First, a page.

Aberdeen can believe in its powerful history, delineate historical districts and designations for its buildings, earn preservation status and prosper once more.
That’s the essence of the message given Tuesday evening by two consultants who are in a joint venture agreement with the city to help Aberdeen complete a Historic Preservation Plan.
Teresa L. Brum, who helped spark a successful revival of downtown Spokane, and nationally known preservation expert Philip Thomason gave a powerful argument for the benefits of preservation in terms of earning dollars both for building owners and for residents.
Well-known landmarks the Electric Building, the Becker, and the Morck were among the early 20th Century downtown buildings discussed, but the plan will be expanded to include residential areas, too.
“We were very impressed with the residential history” with the neighborhood up the hill on Broadway, said Thomason, who noted there are 40 continuous blocks of “quality homes” and examples of Craftsman, Tudor, bungalow and other types of solid homes, built with the timber of the area.
To achieve success in historical preservation, the changes must be incentive-based and property owner consent obtained, said Brum.
Thomason ran a slideshow to demonstrate how historical preservation districts create jobs, promote development and increase property values. Because it is labor intensive, renovation and preservation can keep more household income in an area, too.
Heritage areas also attract tourists who stay longer and return to visit again, he said. Upper floor development helps, too, creating floor to ceiling lofts, artist districts and other consumer benefits, appealing to potential residents of all ages. Boomers, Gen X and Gen Y are all returning to developed downtowns in cities such as Nashville, Spokane and Seattle, he said.
To be considered for a district, an area must have continuity of building, so some of Aberdeen’s blocks will not qualify for the honorary designation as a National Historic District. Any buildings more than 50 years old are eligible, but there must be several within a certain area, he and Community Development Director Lisa Scott explained.
A building must be architecturally and substantially original. The block that includes the D&R Theater is a good example of a defensible boundary of buildings old enough to qualify. Designation can speed up the process and encourage owners to take advantage of a 20 percent tax deduction that can be leveraged to save on rehabilitation costs, Brum said.
Historical designation also lends itself to streamlining permitting. Aberdeen has its own historic designation, which features several ways to save, including tax incentives and facade grants, Scott confirmed. Owners should not be worried that permissions are needed to do work on a building with a historic designation since it is honorary.
During the meeting, the public and parties were asked to consider what works and what doesn’t in terms of historic preservation. All agreed there is much to love about the area, the city and its authentic, colorful history. City Council President Kathy Hoder and others at the meeting want tangible action “now.”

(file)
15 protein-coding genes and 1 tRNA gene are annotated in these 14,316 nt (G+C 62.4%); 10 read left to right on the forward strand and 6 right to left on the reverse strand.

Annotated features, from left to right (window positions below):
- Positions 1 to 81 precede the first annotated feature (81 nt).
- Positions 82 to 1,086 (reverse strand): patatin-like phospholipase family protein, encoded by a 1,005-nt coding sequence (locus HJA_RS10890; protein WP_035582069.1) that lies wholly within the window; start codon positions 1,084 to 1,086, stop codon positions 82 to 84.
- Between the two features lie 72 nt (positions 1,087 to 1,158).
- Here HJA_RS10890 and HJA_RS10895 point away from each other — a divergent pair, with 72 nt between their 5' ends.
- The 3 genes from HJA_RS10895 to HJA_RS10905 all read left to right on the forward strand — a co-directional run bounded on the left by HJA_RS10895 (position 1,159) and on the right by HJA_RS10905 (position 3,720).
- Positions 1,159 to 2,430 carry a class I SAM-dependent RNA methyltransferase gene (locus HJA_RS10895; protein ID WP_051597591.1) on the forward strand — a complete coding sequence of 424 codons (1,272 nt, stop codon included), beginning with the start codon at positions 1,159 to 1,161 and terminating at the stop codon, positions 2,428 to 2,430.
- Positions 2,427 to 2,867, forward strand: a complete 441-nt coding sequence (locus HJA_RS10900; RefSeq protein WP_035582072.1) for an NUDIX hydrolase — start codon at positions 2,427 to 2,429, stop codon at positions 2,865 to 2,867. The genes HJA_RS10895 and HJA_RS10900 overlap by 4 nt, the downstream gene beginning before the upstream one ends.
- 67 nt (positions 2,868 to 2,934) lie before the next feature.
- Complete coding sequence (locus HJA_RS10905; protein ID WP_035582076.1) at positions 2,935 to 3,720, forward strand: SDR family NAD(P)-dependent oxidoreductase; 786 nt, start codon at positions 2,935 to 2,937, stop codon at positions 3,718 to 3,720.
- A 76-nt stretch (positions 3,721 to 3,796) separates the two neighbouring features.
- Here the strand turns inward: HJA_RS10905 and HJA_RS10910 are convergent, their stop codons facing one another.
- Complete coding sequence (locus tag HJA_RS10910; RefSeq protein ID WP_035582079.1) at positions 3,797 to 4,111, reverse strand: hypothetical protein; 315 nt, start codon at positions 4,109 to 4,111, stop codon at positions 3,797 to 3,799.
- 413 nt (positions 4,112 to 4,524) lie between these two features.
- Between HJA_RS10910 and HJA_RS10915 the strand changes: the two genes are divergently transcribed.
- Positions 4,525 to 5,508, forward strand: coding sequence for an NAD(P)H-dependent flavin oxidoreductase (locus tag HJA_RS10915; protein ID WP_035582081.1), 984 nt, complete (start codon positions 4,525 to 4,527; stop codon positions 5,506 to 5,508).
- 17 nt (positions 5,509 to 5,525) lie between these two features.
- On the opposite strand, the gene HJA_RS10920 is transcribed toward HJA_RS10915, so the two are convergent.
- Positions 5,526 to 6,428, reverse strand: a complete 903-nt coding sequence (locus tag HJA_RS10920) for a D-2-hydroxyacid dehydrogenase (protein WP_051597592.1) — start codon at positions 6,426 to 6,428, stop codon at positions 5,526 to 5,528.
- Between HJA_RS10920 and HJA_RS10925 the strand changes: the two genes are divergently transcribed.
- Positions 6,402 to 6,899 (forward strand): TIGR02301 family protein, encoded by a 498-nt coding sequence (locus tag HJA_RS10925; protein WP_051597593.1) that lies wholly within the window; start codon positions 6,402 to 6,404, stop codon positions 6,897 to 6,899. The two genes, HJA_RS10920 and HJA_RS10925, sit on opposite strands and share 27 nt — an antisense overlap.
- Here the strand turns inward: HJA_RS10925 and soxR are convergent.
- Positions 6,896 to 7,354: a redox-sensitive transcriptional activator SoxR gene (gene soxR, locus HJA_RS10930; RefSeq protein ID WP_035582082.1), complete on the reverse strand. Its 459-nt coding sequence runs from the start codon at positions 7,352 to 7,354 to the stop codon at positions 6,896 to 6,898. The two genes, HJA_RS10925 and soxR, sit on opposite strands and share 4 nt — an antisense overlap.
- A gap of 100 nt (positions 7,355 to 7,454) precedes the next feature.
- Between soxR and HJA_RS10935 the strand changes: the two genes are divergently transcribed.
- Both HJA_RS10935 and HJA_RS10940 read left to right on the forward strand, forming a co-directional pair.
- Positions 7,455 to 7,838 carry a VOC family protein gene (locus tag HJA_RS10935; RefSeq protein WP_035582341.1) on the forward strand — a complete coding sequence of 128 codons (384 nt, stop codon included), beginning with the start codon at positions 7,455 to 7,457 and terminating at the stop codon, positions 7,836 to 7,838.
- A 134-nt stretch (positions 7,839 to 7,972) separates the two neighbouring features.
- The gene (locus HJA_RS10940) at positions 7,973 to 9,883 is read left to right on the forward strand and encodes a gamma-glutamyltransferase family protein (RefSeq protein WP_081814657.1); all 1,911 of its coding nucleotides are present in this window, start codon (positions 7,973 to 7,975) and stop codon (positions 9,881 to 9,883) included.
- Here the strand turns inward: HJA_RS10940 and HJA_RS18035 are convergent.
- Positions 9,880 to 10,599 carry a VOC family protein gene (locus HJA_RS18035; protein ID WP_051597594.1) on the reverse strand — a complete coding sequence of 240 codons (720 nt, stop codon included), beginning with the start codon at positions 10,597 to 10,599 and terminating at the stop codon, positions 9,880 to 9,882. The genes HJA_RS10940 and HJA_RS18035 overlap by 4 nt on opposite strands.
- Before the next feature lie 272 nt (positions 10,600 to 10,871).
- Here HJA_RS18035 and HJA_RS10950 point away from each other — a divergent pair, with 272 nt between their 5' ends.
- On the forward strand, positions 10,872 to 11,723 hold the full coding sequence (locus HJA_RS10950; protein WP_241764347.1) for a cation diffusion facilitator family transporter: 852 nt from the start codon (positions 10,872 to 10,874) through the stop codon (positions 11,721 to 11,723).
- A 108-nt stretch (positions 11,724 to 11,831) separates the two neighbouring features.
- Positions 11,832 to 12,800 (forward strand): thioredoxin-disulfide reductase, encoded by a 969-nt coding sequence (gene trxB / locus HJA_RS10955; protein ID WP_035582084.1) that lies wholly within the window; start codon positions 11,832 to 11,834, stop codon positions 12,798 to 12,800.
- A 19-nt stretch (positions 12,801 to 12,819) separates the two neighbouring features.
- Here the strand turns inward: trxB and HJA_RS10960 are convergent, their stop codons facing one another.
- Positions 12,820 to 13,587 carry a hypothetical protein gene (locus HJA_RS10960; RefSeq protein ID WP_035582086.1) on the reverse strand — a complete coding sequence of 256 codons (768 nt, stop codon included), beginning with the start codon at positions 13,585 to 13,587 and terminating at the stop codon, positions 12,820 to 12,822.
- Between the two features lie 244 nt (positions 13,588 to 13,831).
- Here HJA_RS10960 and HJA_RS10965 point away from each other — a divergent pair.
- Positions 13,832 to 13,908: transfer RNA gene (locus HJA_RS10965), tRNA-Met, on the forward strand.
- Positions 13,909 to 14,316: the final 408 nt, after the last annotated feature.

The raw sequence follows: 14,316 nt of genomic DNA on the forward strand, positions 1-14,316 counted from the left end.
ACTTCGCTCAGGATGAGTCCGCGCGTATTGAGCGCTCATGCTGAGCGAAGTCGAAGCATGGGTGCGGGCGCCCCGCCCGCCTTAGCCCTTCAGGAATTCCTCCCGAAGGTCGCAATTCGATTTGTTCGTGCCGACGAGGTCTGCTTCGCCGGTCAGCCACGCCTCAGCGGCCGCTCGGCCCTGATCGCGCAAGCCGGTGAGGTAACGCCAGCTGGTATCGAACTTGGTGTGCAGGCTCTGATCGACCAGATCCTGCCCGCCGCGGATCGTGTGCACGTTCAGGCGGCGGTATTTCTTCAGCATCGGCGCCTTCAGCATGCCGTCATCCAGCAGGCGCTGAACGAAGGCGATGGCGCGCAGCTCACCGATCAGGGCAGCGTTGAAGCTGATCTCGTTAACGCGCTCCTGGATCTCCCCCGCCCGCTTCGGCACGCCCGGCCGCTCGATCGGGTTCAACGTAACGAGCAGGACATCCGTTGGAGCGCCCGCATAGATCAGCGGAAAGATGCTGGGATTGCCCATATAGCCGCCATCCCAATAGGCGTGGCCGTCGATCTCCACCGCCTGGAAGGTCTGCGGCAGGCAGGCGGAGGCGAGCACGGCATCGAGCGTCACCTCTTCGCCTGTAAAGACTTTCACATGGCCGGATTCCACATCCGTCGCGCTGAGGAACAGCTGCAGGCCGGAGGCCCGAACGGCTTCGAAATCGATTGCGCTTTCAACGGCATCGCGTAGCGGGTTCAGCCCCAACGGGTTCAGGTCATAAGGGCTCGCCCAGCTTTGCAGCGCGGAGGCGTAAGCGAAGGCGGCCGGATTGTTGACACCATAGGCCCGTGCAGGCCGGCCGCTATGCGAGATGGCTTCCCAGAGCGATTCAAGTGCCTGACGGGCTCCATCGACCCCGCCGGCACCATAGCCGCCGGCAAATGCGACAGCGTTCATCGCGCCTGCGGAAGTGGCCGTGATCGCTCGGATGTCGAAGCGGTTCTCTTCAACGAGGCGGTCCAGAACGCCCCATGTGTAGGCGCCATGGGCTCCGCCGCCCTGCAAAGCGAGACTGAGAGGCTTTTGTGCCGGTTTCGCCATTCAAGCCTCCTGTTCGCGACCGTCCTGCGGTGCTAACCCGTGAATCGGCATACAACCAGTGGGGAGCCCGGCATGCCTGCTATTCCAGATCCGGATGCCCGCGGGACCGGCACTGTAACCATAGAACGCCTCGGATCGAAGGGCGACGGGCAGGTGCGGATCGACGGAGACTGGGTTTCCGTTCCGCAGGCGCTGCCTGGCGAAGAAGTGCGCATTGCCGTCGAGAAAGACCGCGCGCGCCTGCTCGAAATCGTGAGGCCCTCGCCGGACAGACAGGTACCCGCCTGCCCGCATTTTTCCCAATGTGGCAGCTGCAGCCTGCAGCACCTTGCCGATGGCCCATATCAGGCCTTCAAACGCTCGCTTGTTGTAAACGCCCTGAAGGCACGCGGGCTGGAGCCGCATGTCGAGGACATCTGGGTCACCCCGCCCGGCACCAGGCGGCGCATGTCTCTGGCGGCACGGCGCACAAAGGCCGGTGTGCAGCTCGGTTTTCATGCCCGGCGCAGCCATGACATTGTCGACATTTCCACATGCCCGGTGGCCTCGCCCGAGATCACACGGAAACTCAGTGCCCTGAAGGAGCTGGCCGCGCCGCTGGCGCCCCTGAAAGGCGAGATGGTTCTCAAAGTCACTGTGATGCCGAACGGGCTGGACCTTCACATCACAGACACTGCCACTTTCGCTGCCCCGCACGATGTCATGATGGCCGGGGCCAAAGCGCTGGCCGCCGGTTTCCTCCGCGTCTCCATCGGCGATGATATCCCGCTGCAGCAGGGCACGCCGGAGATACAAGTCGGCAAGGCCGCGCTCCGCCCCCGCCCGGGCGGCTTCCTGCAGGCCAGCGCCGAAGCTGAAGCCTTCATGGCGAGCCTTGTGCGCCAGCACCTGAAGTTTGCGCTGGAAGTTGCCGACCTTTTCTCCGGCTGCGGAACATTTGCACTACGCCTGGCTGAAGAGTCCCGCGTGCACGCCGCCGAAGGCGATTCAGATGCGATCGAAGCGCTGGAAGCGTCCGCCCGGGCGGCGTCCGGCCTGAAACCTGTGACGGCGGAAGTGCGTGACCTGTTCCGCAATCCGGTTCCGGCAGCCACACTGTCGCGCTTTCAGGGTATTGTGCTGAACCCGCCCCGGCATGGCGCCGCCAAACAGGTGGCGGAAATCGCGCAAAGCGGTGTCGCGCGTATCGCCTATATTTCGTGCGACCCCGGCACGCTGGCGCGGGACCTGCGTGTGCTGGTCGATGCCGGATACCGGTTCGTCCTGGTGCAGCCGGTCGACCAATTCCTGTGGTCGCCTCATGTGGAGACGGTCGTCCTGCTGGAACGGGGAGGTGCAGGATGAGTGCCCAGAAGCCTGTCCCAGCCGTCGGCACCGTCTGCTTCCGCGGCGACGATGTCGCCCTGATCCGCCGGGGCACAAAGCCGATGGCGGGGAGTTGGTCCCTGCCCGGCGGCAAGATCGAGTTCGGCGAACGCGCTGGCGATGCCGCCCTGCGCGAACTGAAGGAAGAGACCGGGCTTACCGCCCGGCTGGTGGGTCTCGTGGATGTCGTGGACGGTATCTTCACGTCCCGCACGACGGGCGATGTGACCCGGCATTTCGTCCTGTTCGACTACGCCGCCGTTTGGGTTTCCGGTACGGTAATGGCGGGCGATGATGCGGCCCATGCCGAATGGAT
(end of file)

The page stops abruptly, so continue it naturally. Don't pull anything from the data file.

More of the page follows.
Ways to obtain public and owner buy-in were discussed, such as a Roaring ‘20s tour, complete with classic cars, private tours of some of the best buildings downtown, vacant or not, asking for help with a building inventory since many of the buildings once designated as historical no longer exist. Historians or architects must do an inventory, noted Aaron Nickell, who is chair of the Aberdeen Historic Preservation Commission.
The biggest impediment is the negative view others and “we have of our city,” Scott said. Kevin Moore, the new co-owner of the Electric Building, is in pursuit of state and federal designation by year’s end. He has been inspired the secrets revealed in his new building, such as a timber from 1928 hidden by a dropped ceiling. He says other owners downtown can be motivated to recover the past “as I know it did me.”
Brian Little, chair of the Aberdeen Planning Commission, is active in social media and says Facebook and QR tours of the city via smart devices are the way of the future in gaining interest downtown.
Many agreed that though Washington State’s Main Street designation movement of 30 years ago failed to spark revival, times are different now. “We weren’t ready in the early ‘80s,” said Little, who seeks to find middle ground between dreamers and practical-minded citizens.
The Landmarks Committee meeting on June 27 is open to the public and Scott the second of three public comment meetings on the Historic Preservation Plan will be held in the week of July 8.
Brum proposed a tour for the public that week to enthusiastic response. The consultants both gave permission for their emails to be published so the public can comment in the meantime. Brum’s is firstname.lastname@example.org and Thomason’s website is www.thomasonadnassociates.com.
The plan is being funded with a total of $20,000 in federal, state and city dollars.